MVP

Tackling some of football's biggest safety questions

Tuesday, November 18, 2014
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Erik Swartz

When it comes to head and helmet safety, one of the NFL’s most valuable players isn’t a quarterback, a receiver, or even a coach. In fact, Erik Swartz isn’t a football player at all—the former rugby forward is a professor of kinesiology at UNH.

Swartz, who teaches in the athletic training option and does research on football helmets and other equipment, serves on the NFL’s Head, Neck, and Spine Safety Equipment and Rules Subcommittee. So when the league wanted to evaluate the impact of non-standard facemasks on player safety, they turned to Swartz for the data. His findings led to the league’s much-reported recent banning of overbuilt facemasks for the 2014-15 football season.

With more bars providing greater coverage from the nose down, the masks were popularized by players like Justin Tuck of the Oakland Raiders for their perceived enhanced protection. “There was the thought that these masks would decrease the chance that you’d be able to stick a finger through and poke the player, or to grab the mask and twist it and hurt the neck,” says Swartz.

But after testing the helmets with overbuilt facemasks in his New Hampshire Hall laboratory and in a national impact testing facility, Swartz found that instead of reducing risk of injury, the facemasks potentially increased the risk. Not only could the added weight of the facemask compromise the structural integrity of the helmet, it shifts the head’s center of gravity forward, possibly resulting in fatigue to neck muscles and riskier tackling posture. What’s more, Swartz found that an opposing player’s finger still could get stuck in the smaller spaces of the facemask—and result in serious injury to the opponent’s finger and the player’s neck.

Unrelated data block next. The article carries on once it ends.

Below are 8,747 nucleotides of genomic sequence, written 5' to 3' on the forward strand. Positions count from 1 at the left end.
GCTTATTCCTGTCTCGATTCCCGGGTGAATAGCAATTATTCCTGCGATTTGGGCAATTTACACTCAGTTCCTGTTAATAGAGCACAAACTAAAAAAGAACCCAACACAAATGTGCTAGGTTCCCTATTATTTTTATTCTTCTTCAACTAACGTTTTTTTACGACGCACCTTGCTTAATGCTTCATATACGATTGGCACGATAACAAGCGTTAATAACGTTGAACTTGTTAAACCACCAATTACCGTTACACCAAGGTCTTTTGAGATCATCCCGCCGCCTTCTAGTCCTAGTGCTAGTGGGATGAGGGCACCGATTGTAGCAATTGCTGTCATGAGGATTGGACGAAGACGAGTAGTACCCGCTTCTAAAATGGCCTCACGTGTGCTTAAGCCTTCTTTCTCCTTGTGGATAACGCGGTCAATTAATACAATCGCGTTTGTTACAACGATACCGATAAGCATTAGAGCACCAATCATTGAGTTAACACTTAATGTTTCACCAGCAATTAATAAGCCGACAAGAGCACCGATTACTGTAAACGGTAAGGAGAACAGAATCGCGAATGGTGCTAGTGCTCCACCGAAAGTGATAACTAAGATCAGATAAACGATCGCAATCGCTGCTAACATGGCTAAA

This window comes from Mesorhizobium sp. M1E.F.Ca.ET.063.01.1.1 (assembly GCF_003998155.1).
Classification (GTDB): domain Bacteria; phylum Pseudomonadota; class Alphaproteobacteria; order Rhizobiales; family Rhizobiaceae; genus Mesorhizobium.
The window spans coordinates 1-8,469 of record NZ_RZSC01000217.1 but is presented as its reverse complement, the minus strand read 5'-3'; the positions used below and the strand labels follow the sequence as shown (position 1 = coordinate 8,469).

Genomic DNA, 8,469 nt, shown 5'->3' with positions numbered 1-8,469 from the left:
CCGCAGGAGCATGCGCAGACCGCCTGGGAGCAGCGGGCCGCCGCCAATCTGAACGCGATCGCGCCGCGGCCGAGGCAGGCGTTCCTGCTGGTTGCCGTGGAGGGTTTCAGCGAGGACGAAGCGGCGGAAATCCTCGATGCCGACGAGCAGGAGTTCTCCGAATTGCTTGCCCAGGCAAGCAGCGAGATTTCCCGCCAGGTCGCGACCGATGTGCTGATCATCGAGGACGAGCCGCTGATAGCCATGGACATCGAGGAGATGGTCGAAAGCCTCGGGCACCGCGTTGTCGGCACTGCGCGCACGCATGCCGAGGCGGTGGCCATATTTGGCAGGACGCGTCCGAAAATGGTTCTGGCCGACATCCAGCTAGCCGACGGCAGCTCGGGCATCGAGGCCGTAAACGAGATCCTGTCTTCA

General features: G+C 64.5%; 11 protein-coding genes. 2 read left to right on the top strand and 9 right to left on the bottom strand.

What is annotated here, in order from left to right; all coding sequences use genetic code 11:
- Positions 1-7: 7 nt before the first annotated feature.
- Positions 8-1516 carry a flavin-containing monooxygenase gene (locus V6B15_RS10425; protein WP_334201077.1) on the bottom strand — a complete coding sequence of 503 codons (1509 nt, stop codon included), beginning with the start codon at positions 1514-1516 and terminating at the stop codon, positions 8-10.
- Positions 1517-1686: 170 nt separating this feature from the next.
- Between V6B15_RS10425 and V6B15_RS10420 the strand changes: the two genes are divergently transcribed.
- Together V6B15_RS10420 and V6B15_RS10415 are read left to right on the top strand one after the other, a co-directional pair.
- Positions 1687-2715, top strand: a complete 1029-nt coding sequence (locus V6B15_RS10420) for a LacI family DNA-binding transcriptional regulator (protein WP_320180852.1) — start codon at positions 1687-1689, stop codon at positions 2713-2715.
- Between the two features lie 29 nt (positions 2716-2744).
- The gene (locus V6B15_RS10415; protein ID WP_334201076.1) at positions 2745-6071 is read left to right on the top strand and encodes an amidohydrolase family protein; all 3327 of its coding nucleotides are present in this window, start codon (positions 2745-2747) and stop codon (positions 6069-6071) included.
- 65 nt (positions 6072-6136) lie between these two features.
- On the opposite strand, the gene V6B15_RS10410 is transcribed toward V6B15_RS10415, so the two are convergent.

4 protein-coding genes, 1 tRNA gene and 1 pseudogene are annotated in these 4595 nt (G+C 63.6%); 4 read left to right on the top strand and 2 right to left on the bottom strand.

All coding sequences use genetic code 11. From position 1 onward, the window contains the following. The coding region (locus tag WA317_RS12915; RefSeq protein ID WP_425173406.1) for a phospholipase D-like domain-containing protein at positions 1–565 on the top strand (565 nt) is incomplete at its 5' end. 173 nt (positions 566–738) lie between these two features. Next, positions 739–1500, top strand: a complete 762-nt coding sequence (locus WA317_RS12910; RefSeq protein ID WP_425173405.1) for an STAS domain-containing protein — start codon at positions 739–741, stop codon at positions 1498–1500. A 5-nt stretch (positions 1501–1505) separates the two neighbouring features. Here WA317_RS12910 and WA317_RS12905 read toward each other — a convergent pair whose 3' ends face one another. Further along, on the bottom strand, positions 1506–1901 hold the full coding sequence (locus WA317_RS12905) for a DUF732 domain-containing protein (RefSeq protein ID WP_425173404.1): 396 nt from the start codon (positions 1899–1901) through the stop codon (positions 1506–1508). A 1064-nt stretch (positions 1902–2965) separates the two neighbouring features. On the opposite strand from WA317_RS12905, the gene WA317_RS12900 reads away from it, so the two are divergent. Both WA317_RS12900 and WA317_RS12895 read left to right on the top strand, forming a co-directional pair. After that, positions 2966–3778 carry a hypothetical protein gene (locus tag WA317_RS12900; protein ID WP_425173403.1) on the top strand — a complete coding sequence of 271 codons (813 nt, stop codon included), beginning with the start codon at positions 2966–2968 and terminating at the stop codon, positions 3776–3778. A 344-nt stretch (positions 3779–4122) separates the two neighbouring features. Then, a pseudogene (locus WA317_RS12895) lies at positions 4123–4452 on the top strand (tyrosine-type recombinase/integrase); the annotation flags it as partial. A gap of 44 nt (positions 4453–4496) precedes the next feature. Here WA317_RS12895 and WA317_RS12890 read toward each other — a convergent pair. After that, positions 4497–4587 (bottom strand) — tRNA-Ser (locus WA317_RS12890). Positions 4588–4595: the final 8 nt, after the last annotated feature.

While Swartz’s research means NFL players are sporting standard facemasks this fall, it also has some UNH football players shedding their helmets altogether, albeit temporarily. With the Wildcats as his subjects, Swartz is testing the idea that players could be trained to tackle in a way that reduces head and neck injuries with a series of drills done in practice without protective equipment.

During practices this fall, Wildcat gridders are doing drills according to Helmet-less Tackling Training, or HuTTTM, a system Swartz developed. Players’ helmets and shoulder pads have been wired to determine whether the HuTTTM intervention lessens the impact they take when fully protected.

The two-year study has been funded by the National Athletic Training Association; funding from the NFL,
along with UnderArmour and GE through the national Head Health Challenge, will extend this work to high school football players starting in 2015.

“We anticipate that when the technique is initiated in high school players who are newer to the sport, it can make participation in football safer throughout a career without changing the nature of the game,” he says.

Originally published by:

UNH Magazine, Fall 2014 Issue

 

Photographer: 
Lisa Nugent | Web & Mobile Development

This article is part of the series:

UNH Magazine Fall 2014 cover
Featuring Medal of Honor recipient Ryan Pitts ’13, a Cooperative Extension centennia, and UNH’s leading role in addressing campus assault